Dysgenetic testes may be bilateral or associated with contralateral streak in subjects with a 46,XY or 45,X/46,XY karyotype. The histological picture of a dysgenetic testis ranges from a gonad with predominance of fibrous tissue and a few tubular structures to only a reduction in tubular size and reduced number of germ cells. As a consequence, the external genitalia of patients with dysgenetic testes ranges from predominantly male to predominantly female, including cases of striking genital ambiguity, and there is usually persistence of müllerian structures (3).
The term mixed gonadal dysgenesis (MGD) was initially used in a histological context, referring to the finding of a dysgenetic testis associated with a streak gonad. The same occurred with incomplete or partial gonadal dysgenesis (PGD), which designated the existence of bilateral dysgenetic testes (4,5). In subjects with 45,X/46,XY mosaicism, the histological picture of dysgenetic testis plus contralateral streak gonad (MGD) is more frequently observed than bilateral dysgenetic testes (PGD) (6,7), while among those with a 46,XY karyotype the frequencies are similar (6).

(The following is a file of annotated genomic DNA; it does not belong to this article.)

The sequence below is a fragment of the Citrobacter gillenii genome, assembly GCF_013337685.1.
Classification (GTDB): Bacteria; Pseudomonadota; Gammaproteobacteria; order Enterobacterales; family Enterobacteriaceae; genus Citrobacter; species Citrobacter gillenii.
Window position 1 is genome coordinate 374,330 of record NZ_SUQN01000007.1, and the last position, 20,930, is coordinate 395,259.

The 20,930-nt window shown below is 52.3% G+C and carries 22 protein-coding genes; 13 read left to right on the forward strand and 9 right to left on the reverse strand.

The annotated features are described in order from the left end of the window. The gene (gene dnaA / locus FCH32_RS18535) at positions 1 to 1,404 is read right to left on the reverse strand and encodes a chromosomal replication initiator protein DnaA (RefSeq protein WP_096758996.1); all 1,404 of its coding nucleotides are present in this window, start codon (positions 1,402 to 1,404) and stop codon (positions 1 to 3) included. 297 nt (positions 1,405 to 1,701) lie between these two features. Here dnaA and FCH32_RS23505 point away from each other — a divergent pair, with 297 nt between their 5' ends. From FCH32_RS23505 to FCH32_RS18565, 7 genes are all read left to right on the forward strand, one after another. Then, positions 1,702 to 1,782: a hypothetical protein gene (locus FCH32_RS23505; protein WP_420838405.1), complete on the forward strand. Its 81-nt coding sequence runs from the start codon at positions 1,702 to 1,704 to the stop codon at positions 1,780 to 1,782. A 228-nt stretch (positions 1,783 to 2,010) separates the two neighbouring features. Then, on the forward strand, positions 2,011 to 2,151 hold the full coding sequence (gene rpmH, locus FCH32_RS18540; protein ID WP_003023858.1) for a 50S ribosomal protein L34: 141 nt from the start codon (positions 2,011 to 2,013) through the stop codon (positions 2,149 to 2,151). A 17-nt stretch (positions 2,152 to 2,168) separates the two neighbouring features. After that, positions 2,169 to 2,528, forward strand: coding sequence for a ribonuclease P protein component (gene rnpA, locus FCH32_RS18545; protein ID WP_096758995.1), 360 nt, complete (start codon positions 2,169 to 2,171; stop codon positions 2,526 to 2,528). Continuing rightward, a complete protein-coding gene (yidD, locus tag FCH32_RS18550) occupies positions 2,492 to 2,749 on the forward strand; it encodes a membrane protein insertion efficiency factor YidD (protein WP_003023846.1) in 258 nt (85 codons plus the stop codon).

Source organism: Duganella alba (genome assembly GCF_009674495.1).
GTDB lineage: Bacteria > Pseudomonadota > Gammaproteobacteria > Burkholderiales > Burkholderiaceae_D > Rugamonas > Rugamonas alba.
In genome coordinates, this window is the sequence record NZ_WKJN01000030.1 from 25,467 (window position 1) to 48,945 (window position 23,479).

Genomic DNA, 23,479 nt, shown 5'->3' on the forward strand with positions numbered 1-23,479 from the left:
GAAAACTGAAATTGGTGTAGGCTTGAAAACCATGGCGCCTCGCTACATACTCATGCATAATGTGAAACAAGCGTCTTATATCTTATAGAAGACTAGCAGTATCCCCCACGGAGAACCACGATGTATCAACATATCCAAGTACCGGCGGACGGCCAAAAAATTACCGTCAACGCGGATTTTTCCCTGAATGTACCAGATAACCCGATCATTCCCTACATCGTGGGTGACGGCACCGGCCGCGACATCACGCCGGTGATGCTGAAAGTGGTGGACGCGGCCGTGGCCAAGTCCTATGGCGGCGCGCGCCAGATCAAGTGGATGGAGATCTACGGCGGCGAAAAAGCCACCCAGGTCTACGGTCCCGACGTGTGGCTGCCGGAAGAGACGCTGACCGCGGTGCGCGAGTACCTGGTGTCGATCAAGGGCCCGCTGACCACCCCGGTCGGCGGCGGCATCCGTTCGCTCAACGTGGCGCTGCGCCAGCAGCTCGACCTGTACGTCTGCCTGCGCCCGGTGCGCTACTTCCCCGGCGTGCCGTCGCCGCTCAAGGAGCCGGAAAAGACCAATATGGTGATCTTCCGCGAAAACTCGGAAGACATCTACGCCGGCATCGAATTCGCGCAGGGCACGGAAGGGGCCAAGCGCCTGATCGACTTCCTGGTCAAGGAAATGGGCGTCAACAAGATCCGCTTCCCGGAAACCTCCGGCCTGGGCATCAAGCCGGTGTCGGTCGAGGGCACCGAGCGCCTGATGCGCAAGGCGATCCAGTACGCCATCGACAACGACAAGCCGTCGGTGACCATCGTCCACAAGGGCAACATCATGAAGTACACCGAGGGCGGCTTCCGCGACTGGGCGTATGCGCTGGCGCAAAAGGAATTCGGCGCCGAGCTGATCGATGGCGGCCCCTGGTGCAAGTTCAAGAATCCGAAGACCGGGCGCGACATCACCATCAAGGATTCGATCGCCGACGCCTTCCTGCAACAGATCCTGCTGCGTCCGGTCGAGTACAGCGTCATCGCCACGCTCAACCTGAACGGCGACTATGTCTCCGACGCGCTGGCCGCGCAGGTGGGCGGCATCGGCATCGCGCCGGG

In clinical practice, however, as well as in the new classification proposed by the Chicago Consensus (1,2), the term MGD has been employed in cases of testicular dysgenesis with a 45,X/46,XY karyotype, and PGD in those with a 46,XY chromosome constitution, regardless of the histological picture.
In patients with a 45,X/46,XY karyotype, management includes not only issues related to sex assignment, gonadectomy and genitoplasty, but also those related to the clinical features of Turner syndrome derived from the 45,X cell line. We report on a child with sex ambiguity whose initial diagnosis was 46,XY PGD, and whose prognosis changed significantly after detection of a 45,X cell line.
Our patient, a 41-day-old infant, was referred to us before gender assignment due to sex ambiguity. The child was delivered by cesarean section after an uneventful 36-week pregnancy. Birth weight was 1,510 g, length 39 cm and head circumference 29 cm (all below the 3rd centile). He was the first child of young unrelated parents; according to them, two maternal cousins had micropenis and gynecomastia.